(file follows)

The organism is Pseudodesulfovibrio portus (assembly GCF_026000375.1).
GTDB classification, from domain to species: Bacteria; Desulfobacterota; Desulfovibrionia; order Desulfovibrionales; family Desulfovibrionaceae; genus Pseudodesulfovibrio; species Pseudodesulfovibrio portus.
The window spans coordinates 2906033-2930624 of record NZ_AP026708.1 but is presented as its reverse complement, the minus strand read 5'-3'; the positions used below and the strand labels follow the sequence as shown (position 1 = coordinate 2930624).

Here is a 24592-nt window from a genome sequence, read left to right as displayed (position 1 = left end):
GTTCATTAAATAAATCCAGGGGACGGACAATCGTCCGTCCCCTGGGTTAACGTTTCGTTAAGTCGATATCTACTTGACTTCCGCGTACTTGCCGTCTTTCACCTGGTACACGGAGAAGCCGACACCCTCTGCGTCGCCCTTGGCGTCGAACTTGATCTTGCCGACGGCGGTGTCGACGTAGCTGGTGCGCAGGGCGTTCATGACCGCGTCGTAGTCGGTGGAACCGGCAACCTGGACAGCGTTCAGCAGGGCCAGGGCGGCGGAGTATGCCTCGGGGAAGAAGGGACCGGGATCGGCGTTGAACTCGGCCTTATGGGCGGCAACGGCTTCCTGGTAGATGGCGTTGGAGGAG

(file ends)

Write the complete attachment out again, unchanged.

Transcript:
The organism is Pseudodesulfovibrio portus (assembly GCF_026000375.1).
GTDB classification, from domain to species: Bacteria; Desulfobacterota; Desulfovibrionia; order Desulfovibrionales; family Desulfovibrionaceae; genus Pseudodesulfovibrio; species Pseudodesulfovibrio portus.
The window spans coordinates 2906033-2930624 of record NZ_AP026708.1 but is presented as its reverse complement, the minus strand read 5'-3'; the positions used below and the strand labels follow the sequence as shown (position 1 = coordinate 2930624).

Here is a 24592-nt window from a genome sequence, read left to right as displayed (position 1 = left end):
GTTCATTAAATAAATCCAGGGGACGGACAATCGTCCGTCCCCTGGGTTAACGTTTCGTTAAGTCGATATCTACTTGACTTCCGCGTACTTGCCGTCTTTCACCTGGTACACGGAGAAGCCGACACCCTCTGCGTCGCCCTTGGCGTCGAACTTGATCTTGCCGACGGCGGTGTCGACGTAGCTGGTGCGCAGGGCGTTCATGACCGCGTCGTAGTCGGTGGAACCGGCAACCTGGACAGCGTTCAGCAGGGCCAGGGCGGCGGAGTATGCCTCGGGGAAGAAGGGACCGGGATCGGCGTTGAACTCGGCCTTATGGGCGGCAACGGCTTCCTGGTAGATGGCGTTGGAGGAG